Before I was an author, I was a reader.
I read A LOT of books over the years. (In fact, I taught myself to read at 3 years old because I wanted to write stories so badly.)
And, one of the things I began to realize is I preferred books that mixed genres over just a single “pure” story.
I’m also of the belief that I’m not alone.
Look at the popularity of certain mixed genres categories. (Romantic suspense anyone?)
So, as an author who has taken mixing genres to a whole new level (my current Secret of Redemption series combines psychological thriller, mystery, romance, paranormal and even a touch of women’s fiction) I thought I’d share my top 5 reasons why mixed genres are best.
1. There’s a little something for everyone. No matter what sort of story you prefer (romance, mystery, fantasy, sci-fi) in a mixed-genre book, you’re more likely to find something you like.
Better yet, in a mixed genre book, even if you’re not crazy about one of the genres, you may still like the book because you like the other storylines.
2. Less chance of boredom. So, it may just be me, but one storyline books can be a little … boring. Especially if I end up reading a few in a row.
I think it’s because in most cases, the books are both simpler and shorter.
Now, don’t get me wrong. Sometimes I want a simple story I don’t have to think too much about. But, most of the time, I enjoy the complexities of multiple characters and layered storylines, and it’s much easier to craft those books if you’re mixing genres.
3. Novels are healthier. Just like mixed breed dogs can be healthier than purebreds, novels with multiple storylines also tend to be more robust than the pure versions.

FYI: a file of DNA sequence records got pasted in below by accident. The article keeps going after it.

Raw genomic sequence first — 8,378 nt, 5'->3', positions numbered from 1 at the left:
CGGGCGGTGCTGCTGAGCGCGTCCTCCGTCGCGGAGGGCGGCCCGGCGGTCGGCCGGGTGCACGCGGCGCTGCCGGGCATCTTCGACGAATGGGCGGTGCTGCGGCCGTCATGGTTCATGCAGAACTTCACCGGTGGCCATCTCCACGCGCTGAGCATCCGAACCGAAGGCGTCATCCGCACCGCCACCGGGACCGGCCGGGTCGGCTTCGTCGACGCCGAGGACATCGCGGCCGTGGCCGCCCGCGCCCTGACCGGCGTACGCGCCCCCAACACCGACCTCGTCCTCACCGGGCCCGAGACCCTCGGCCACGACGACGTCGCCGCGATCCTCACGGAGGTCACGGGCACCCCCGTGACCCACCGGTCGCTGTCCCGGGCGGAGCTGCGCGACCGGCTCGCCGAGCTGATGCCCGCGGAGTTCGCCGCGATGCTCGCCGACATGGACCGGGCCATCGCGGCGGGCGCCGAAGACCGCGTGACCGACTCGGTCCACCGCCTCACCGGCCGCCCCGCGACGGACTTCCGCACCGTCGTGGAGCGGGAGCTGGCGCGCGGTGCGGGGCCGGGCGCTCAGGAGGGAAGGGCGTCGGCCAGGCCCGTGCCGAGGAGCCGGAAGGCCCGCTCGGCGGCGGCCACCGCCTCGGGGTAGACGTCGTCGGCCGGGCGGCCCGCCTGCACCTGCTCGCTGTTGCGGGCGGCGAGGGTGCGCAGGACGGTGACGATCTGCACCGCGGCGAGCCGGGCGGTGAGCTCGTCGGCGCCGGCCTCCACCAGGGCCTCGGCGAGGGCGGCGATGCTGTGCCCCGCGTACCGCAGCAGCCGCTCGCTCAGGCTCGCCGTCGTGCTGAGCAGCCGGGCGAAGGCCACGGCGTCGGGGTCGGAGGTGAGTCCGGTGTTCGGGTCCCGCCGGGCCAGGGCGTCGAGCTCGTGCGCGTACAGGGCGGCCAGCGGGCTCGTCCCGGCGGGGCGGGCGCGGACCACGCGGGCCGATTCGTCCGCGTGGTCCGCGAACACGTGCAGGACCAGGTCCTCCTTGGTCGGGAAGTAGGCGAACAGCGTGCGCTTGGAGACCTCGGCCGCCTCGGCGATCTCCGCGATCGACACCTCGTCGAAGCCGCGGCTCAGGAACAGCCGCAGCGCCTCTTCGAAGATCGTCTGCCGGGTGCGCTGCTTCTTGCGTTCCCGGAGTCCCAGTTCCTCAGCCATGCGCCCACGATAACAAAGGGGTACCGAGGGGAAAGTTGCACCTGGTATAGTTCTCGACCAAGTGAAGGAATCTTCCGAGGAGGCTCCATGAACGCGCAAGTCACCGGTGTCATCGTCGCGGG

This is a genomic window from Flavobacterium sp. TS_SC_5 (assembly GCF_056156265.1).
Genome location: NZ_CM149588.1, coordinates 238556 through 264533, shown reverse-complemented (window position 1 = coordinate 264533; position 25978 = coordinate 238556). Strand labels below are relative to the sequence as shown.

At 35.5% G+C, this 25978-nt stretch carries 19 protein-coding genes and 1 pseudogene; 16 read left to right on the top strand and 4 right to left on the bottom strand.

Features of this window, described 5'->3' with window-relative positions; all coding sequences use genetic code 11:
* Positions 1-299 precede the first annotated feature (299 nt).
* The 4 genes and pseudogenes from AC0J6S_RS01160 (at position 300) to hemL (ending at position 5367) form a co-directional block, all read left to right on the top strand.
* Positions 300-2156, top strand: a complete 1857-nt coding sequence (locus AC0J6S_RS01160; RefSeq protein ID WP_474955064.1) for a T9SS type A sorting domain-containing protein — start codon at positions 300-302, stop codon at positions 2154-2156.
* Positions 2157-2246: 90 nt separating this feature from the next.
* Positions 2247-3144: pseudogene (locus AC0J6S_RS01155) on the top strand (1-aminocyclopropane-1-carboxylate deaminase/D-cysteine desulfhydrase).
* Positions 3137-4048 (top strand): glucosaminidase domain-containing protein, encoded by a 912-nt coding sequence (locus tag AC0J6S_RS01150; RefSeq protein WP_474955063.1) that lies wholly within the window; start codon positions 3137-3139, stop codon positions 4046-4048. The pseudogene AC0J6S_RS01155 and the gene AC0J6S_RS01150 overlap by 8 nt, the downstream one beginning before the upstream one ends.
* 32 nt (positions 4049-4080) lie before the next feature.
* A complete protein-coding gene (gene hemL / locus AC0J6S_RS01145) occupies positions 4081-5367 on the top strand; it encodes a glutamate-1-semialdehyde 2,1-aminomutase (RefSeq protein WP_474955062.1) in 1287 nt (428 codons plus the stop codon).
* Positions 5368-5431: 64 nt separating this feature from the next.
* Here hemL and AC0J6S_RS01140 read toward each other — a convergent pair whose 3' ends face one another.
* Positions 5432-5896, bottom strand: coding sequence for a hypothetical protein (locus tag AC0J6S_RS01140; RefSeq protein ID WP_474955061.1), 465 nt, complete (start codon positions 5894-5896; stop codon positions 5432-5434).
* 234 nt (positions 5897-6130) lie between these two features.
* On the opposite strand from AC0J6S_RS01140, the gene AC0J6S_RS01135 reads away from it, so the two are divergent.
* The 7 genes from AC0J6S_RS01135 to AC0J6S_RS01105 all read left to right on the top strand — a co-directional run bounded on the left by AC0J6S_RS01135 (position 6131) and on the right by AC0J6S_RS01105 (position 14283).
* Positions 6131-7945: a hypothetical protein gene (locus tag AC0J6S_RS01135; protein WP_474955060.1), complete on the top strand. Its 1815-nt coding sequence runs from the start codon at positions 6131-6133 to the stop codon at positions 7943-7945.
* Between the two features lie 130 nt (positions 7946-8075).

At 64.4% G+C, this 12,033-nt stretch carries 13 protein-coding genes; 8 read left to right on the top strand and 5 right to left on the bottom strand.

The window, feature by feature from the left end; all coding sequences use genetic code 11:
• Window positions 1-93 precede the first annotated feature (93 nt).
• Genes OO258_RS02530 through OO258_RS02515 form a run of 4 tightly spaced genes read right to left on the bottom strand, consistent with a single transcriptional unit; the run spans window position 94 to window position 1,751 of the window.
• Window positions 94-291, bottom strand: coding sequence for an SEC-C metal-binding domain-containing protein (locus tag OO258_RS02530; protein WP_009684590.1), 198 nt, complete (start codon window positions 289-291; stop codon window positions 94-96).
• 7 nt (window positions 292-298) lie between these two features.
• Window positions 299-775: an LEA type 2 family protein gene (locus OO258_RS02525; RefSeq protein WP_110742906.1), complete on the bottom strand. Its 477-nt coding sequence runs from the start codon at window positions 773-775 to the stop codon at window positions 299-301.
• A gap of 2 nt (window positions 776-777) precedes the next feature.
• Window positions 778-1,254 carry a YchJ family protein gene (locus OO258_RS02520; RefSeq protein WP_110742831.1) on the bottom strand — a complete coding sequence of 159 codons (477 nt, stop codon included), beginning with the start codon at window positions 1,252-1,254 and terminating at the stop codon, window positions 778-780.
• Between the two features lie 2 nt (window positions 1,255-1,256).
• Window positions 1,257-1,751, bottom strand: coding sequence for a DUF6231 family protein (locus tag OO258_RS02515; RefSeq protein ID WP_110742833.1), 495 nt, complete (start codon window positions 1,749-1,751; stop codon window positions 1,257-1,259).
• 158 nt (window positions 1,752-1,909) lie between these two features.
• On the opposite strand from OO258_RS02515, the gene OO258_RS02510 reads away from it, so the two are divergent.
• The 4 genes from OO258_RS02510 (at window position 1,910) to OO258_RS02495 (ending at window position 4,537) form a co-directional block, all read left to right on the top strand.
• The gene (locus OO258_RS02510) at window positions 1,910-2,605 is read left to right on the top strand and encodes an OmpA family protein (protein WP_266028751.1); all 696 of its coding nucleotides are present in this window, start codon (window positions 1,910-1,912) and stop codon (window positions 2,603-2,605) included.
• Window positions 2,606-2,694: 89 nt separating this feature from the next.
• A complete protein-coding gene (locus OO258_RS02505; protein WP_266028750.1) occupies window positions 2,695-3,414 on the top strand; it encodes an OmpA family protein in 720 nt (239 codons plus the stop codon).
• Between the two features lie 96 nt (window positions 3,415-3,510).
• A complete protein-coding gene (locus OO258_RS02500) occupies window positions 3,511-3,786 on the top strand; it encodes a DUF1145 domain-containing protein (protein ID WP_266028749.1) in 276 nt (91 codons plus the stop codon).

What do I mean by a healthy novel? It’s one where the author didn’t have to resort to tricks or force to move the plot and/or character development forward.
When you’re dealing with multiple storylines, the author has multiple ways to move a story forward, so that *should* (in theory) help the author more naturally tell the story.
4. They’re better for you. Did you know that fairy tales are actually morality lessons? Yes, fairy tales were originally designed to “teach” a morality lesson, but because morality lessons can be boring, they were “sugar coated” with a story.
In other words, the story helps the “medicine” of a morality lesson go down.
As humans, we’re wired to respond to stories. It’s in our DNA. Stories are at the foundation of how we communicate and make sense of the world, as well as help us become better people.
So, when you read a multiple genre story, there’s a good chance the story has a deeper meaning that could help you become a better person. And, that lesson will be integrated on a deeper level because it’s a part of a story.
5. They’re fun. Need I say more?
Secrets of Redemption Book 2
How many more are going to die because you refuse to remember?
Becca would like nothing better than to put the past behind
her and focus on making Redemption her home. But what do you
do when the past refuses to stay buried?
Becca still can’t remember the night sixteen-year-old
Jessica disappeared from a party, never to be seen again.
Which is bad enough (especially since she was supposedly the
last person to see Jessica alive), but it’s not the worst …
Strange events are making Becca think there’s a link between
what happened to Jessica fifteen years ago and the darkness
With help from her friends and her teenage crush, Daniel,
Becca races against time to uncover the truth about Jessica
before another sixteen-year-old girl is doomed to the same
fate as Jessica …
Romance Suspense [Love-Based Publishing, On Sale: November 20, 2018, e-Book, / ]
About Michele Pariza Wacek
Michele Pariza Wacek (also known as Michele PW) taught herself to read at three years old because she so badly wanted to write fiction. As an adult, she became a professional copywriter (copywriters write promotional materials for businesses, nothing to do with protecting intellectual property or putting a copyright on something) and eventually founded a copywriting and marketing company. She grew up in Madison, Wisconsin and currently lives with her husband and dogs in the mountains of Arizona.